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The Generational Blind Spot-BOOM! - Page 10

post #361 of 452
Quote:
Originally Posted by Frank777 View Post

I would love anyone to explain to me when exactly AI went through a "Rally around George W. Bush" phase, in or around the year 2000

What you reference was created (and became a long running theme -that you either support the killing of innocent Iraqi's for Oil, or you are an unpatriotic American) by a good fundie friend of your NaplesX. You might remember him, he was the one who claimed that the Abu Graib prison tortures by US servicemen was just like "college hazing".

I seem to remember that model conservative pleading with us that once a politician has been elected president, we should put aside our differences and rally behind the president to get the job done - (and a few more Iraqis tortured to death presumably).

Thats why its fucking great to be MarcUK, I remember 'EVERYTHING', its spooky...
post #362 of 452
Quote:
Originally Posted by nordkapp View Post

What you reference was created (and became a long running theme -that you either support the killing of innocent Iraqi's for Oil, or you are an unpatriotic American) by a good fundie friend of your NaplesX. You might remember him, he was the one who claimed that the Abu Graib prison tortures by US servicemen was just like "college hazing".

I seem to remember that model conservative pleading with us that once a politician has been elected president, we should put aside our differences and rally behind the president to get the job done - (and a few more Iraqis tortured to death presumably).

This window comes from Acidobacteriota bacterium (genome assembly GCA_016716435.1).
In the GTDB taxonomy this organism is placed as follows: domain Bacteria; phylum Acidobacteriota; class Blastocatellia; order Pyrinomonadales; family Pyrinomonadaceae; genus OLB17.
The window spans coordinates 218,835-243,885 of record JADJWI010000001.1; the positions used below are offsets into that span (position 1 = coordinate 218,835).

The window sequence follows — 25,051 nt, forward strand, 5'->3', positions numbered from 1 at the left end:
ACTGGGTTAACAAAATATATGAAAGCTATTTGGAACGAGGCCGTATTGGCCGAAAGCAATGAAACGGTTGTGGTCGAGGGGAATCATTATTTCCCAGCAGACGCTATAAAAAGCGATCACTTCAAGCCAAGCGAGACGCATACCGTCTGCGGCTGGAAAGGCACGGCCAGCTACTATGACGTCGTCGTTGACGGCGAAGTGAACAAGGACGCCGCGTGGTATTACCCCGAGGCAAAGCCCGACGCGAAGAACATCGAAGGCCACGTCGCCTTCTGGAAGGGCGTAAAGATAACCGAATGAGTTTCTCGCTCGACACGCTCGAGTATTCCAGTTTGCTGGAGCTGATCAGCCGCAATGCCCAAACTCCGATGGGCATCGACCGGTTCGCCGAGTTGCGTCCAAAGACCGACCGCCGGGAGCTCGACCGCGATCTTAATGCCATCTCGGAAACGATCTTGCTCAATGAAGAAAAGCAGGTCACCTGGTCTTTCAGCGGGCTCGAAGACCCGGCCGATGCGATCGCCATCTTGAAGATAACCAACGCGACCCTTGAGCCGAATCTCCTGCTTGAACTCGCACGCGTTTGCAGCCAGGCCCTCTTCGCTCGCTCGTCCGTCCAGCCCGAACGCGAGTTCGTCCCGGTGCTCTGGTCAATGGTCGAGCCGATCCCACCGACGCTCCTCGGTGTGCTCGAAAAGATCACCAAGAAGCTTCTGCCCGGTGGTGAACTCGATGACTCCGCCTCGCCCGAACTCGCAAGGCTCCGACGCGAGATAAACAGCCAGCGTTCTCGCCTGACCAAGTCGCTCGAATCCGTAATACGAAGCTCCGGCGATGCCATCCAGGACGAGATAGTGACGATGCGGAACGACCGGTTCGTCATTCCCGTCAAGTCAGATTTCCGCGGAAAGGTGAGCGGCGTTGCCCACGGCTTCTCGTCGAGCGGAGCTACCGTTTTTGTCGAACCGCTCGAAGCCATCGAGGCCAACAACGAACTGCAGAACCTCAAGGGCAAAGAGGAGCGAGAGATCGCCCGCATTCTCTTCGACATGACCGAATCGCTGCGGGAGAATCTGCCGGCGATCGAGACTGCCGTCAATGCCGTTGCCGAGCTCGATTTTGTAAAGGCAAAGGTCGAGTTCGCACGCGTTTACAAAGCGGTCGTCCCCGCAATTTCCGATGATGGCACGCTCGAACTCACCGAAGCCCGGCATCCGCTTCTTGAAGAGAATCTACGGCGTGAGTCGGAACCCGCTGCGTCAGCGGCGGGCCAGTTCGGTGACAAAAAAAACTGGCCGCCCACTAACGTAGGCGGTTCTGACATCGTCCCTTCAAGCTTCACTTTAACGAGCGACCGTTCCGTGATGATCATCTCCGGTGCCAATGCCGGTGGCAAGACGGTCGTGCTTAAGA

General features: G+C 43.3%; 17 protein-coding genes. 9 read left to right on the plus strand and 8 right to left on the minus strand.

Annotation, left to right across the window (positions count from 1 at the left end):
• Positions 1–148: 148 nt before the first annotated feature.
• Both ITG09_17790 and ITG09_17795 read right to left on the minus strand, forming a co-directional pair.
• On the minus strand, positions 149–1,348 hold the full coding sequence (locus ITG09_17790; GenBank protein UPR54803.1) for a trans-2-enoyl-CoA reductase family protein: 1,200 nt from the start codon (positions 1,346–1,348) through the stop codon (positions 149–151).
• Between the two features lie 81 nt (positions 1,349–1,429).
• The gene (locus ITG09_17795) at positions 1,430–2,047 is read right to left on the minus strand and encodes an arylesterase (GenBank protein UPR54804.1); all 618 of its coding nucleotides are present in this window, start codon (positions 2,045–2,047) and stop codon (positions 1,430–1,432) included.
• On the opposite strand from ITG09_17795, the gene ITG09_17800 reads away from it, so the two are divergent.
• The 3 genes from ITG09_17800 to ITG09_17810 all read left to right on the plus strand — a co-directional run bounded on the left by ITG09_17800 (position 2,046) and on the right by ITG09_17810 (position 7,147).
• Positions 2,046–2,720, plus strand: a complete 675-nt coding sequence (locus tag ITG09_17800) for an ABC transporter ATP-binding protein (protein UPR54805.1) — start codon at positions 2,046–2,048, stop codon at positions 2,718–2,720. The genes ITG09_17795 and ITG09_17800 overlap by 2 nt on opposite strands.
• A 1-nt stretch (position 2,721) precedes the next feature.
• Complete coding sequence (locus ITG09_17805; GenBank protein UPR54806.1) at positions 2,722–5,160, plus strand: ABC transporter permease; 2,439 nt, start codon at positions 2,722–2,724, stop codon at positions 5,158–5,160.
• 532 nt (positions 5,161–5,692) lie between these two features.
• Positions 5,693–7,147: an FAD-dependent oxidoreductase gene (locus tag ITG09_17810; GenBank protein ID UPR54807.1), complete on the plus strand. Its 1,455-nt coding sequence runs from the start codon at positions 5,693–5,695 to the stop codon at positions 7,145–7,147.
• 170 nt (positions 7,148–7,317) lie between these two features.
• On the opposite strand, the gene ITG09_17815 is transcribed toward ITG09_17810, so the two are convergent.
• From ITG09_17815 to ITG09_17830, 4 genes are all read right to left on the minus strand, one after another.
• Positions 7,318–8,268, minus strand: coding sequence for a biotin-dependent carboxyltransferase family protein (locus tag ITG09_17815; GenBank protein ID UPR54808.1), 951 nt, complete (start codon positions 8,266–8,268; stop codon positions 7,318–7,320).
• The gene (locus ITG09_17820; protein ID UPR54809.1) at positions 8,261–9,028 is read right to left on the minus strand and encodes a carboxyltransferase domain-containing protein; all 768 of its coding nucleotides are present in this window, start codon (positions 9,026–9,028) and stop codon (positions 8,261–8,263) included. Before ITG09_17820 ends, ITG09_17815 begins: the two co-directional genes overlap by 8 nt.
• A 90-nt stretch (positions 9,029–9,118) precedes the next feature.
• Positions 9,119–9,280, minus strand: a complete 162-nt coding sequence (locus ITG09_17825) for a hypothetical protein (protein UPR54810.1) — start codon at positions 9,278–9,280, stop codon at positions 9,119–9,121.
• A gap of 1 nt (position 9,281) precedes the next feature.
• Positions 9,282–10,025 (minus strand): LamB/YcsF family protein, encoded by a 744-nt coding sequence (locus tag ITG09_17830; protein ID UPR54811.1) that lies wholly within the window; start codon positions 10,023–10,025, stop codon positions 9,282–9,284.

Thats why its fucking great to be MarcUK, I remember 'EVERYTHING', its spooky...

I remember Naples as well. Spaceman Spiff, Applenut, Scott etc. There were quite a few that rose up in their rightous indignation over anyone questioning the president.

By the way you were wondering if a certain memeber's post were still there? Here's a lilttle valuable insight from that same person :

Quote:
Let me give you another scenario. The U.S. and other troops go in and rid the world of Saddam within about 10 days. With the tyranny of Saddam gone the information rolls out about plans for biochemical and gas attacks from those who could not reveal information before at threat of death not only to themselves, but anyone even attached to their geneology.

The world, is amazed as the U.S, as they did after WWII shows Iraq how to rebuild itself using the resources it has available.

All is well and the naysayers are wrong again. Knowing this and having the uncertainty resolved the U.S. economy gets a bit of a bump and is rolling along at 3% as the 2004 elections roll around and Bush is re-elected.

http://forums.appleinsider.com/showthread.php?t=12970

Well he got one thing right!
Without the need for difference or a need to always follow the herd breeds complacency, mediocrity, and a lack of imagination
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Without the need for difference or a need to always follow the herd breeds complacency, mediocrity, and a lack of imagination
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post #363 of 452
When "Blame it on your parents (but not mine)" doesn't work, what will the next manufactured outrage be?
post #364 of 452
Quote:
Originally Posted by screener View Post


what a jack ass.

Lets not be too Liberal about this!